• Cost: For enterprises, bringing all these disparate devices, processes, and people together to be managed with a central system that provides a 360 degree view of an organization, will not be cheap. In a lot of cases, it might require a complete overhaul of existing systems and retraining users on new systems. The costs can be to the tune of millions of dollars. This large upfront investment is hard for any organization to swallow. In addition, technology is evolving so rapidly now that a system that might work best today may be obsolete in a couple of years. Organizations must strategize on future needs and build the solution that will serve them best for the long term.

What are the biggest successes you have seen in the IoT /M2M market to date?
IoT applications that have been around for a long time have been the most successful till date. In my opinion, fleet management and asset tracking and monitoring are applications that have helped enterprises save money and increase efficiency. In addition, the industrial segment provides the most opportunity for IoT in the short term. This includes factory automation but also other industrial-type solutions such as oil and gas pipeline monitoring, tracking and monitoring at ports, agriculture, and so on.

From a consumer standpoint, the alarm monitoring industry has seen great success over the past 15 years. New market entrants aid in increased competition that will stimulate innovation and possibly make the vision for smart homes a reality in the next few years.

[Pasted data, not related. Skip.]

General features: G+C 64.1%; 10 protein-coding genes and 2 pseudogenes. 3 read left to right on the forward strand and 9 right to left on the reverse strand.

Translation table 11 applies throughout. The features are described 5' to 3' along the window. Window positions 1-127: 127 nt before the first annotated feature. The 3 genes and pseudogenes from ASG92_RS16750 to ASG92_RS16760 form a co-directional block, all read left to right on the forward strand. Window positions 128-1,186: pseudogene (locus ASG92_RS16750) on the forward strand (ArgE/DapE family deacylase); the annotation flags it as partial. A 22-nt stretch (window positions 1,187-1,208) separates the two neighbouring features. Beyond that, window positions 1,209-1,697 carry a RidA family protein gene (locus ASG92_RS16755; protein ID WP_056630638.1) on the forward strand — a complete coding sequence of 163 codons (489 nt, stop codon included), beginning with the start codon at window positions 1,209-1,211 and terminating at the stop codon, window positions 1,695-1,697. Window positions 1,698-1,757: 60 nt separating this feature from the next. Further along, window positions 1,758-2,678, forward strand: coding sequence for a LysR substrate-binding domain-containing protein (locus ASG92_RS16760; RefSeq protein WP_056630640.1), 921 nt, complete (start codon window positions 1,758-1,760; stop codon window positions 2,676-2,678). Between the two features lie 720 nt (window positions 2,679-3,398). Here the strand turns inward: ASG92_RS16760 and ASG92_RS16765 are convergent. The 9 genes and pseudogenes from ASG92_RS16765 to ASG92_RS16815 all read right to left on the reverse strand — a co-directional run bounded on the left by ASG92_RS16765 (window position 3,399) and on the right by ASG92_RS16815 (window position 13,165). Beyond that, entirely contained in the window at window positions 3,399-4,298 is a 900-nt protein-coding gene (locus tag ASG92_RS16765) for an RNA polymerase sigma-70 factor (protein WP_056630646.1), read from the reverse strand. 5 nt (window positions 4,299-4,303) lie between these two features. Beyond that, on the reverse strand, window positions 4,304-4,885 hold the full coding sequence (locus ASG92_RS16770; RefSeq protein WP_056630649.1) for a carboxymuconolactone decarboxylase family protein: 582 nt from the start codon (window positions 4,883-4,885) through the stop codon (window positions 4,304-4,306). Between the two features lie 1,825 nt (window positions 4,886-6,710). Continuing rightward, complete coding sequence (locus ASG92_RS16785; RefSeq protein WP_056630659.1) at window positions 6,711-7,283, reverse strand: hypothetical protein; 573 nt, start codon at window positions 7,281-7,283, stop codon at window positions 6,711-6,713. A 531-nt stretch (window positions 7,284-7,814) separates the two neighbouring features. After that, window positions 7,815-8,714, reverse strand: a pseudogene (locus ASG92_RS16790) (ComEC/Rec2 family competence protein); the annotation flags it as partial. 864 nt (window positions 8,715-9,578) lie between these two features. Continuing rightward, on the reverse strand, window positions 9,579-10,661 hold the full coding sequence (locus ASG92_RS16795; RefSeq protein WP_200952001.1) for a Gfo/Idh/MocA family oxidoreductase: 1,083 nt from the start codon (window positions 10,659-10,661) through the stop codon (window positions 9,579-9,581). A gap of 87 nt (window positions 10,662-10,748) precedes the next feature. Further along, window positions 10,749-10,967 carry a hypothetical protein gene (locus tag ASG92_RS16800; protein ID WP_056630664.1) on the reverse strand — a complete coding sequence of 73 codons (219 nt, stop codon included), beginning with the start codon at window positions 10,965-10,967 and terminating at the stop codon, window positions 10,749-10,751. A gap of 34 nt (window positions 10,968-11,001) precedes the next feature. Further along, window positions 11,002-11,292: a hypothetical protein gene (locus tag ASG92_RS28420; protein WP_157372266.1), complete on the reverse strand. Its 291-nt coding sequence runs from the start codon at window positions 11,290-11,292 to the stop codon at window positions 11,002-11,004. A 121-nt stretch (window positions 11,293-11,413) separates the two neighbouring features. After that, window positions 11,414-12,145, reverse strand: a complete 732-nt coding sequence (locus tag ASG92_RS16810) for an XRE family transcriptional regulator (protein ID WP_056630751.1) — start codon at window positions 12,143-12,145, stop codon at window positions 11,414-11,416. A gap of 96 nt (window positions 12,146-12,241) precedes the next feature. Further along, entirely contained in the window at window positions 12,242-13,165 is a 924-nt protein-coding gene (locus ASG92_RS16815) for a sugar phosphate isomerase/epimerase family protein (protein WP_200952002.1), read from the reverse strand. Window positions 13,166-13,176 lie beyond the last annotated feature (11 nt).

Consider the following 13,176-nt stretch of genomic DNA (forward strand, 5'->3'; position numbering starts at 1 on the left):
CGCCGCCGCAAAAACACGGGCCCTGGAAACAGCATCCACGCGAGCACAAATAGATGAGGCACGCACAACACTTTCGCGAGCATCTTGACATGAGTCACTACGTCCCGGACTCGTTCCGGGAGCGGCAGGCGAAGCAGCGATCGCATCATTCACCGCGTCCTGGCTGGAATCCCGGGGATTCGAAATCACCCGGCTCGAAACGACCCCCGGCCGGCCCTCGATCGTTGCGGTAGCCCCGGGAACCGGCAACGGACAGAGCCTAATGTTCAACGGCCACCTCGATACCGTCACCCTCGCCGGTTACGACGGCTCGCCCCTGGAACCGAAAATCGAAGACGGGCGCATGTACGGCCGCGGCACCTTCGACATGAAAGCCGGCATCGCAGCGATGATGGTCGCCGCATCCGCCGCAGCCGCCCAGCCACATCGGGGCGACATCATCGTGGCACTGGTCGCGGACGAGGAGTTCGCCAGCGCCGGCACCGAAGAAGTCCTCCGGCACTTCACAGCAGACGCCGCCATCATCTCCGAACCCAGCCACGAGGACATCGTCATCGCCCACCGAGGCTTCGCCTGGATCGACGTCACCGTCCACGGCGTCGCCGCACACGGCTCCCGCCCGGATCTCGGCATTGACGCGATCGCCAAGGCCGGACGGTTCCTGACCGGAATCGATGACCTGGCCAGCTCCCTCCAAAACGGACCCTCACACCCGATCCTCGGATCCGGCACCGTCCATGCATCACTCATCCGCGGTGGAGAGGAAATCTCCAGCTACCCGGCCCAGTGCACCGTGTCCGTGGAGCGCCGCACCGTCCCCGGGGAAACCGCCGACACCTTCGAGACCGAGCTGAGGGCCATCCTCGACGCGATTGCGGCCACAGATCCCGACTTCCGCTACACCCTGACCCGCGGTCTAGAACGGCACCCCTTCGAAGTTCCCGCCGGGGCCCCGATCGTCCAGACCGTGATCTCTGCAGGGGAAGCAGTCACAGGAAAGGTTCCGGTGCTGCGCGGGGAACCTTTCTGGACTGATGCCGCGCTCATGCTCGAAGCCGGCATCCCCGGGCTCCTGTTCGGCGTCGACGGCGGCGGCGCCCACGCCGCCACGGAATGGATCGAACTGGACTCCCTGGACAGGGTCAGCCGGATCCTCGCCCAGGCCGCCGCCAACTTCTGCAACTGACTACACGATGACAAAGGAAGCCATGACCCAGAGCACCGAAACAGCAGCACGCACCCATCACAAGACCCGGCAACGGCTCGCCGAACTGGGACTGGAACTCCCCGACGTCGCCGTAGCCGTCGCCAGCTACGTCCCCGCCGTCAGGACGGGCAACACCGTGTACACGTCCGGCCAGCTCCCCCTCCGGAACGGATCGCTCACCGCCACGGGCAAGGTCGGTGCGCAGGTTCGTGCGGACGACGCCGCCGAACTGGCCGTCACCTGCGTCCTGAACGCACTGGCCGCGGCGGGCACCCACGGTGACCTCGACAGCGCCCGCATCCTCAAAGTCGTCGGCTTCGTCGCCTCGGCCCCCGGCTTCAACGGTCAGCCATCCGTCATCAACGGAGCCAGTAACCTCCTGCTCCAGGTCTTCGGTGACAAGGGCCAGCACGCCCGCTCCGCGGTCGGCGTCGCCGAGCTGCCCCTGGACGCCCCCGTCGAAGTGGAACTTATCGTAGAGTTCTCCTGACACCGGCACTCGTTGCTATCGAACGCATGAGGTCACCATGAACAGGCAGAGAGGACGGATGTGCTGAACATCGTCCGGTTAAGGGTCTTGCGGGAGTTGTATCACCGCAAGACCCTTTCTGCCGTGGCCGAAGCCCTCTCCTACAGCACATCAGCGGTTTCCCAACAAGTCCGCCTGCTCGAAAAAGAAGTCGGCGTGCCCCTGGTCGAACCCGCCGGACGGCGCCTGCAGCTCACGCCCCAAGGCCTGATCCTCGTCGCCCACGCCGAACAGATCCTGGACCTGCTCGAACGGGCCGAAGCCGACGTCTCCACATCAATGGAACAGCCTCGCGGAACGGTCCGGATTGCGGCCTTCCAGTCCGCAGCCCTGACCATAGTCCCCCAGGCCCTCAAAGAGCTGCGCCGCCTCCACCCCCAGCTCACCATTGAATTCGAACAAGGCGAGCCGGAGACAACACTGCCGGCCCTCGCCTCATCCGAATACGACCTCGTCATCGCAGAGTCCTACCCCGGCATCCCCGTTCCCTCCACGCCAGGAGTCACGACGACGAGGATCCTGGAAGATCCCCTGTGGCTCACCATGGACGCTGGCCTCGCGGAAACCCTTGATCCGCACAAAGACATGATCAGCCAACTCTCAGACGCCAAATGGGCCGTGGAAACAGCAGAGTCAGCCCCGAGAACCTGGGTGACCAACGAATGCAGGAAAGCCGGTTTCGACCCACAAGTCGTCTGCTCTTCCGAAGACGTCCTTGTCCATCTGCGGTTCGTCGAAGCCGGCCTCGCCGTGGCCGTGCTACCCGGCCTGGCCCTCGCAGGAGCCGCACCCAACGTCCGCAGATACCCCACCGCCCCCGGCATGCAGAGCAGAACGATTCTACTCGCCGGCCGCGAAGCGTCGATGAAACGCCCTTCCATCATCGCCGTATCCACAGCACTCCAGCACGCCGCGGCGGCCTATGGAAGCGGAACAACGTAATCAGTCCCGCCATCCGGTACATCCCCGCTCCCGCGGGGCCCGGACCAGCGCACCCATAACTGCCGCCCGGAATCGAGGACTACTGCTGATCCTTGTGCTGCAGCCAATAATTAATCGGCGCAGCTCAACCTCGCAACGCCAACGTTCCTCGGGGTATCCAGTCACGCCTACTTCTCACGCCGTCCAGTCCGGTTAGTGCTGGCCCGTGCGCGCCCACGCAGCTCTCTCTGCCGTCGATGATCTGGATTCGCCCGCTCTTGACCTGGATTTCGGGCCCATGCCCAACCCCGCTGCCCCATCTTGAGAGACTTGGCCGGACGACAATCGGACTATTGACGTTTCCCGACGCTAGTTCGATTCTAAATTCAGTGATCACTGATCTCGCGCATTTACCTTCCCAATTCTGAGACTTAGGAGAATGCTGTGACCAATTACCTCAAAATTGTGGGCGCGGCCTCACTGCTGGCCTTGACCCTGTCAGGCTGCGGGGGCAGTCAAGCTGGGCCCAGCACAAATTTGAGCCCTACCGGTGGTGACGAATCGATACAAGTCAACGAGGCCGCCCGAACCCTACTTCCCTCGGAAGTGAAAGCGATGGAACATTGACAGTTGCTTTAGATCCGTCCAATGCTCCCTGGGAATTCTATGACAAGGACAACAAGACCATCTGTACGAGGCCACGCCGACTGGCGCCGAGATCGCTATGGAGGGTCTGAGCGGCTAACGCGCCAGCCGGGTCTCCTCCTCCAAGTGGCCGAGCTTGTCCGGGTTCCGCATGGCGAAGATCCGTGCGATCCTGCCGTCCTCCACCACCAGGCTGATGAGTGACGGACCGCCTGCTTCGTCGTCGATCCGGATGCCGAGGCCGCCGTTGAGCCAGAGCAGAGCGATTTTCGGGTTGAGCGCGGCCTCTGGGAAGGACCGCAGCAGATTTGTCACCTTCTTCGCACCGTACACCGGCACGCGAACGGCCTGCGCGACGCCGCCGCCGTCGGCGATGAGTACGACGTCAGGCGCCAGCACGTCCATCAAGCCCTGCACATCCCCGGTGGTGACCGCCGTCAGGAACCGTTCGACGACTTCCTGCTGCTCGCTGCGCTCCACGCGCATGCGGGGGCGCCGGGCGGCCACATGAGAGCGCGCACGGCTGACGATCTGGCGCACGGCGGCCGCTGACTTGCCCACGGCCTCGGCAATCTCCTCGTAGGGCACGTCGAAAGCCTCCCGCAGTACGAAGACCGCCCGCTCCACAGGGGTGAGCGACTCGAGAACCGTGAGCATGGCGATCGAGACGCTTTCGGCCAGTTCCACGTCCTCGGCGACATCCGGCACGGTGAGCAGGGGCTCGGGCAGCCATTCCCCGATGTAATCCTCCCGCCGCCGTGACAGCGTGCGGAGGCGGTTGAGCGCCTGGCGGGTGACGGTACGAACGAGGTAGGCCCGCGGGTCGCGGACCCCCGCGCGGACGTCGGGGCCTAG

I think that the technology is now available to make the vision of IoT a reality. However, we are caught in the cycle of the “chicken or the egg”. We need the scale to reduce device costs but the cost is too high to increase the demand. At this point, it might be wiser for system integrators and service providers to take a hit on hardware costs to put the solution in that will help with long-term growth.

What are the biggest growth opportunities?
Within IoT, there are opportunities at every level of the ecosystem and within many vertical markets. For instance, in connected home, the real opportunity is not in connecting elements or hardware, but in the value-added monitoring capabilities and integration of the home with the vehicle. Just as with that example, IoT is really blurring the lines between vertical markets.

Take Oil and Gas (O&G) as an example. In the past, O&G vendors were interested in opportunities in upstream, downstream, and midstream. Now, integrated O&G vendors own gas stations and need to collect data from gas pumps, retail systems such as Point-of-sale (PoS) systems, digital signage, and so on. In addition, oil companies must understand the data collected by utilities about their residential and commercial customers, their energy usage, uptimes, downtimes, and so on.

Connecting billions of devices and sensors generates a large amount of data. Analyzing and creating intelligence from this data (and learning from it) will create growth opportunities for IoT service providers and their ecosystem partners.

IoT is an evolving market, with new entrants in the ecosystem every day. To survive and thrive in this industry, companies must focus on enhancing their core areas of expertise and forging partnerships in areas where better solutions exist. Without a thriving ecosystem and constant evolution, companies will be finding things difficult over the next few years.

Since 2006, Dilip Sarangan has held positions of ascending significance at Frost & Sullivan, including Research Analyst, Industry Analyst/ Lead Consultant and Research Team Leader for the security industry. He also forecasts disruptive technologies. In his current role as Industry Principal, IoT & Digital Transformation, he covers the horizontal IoT ecosystem and marries that with vertical market and application expertise.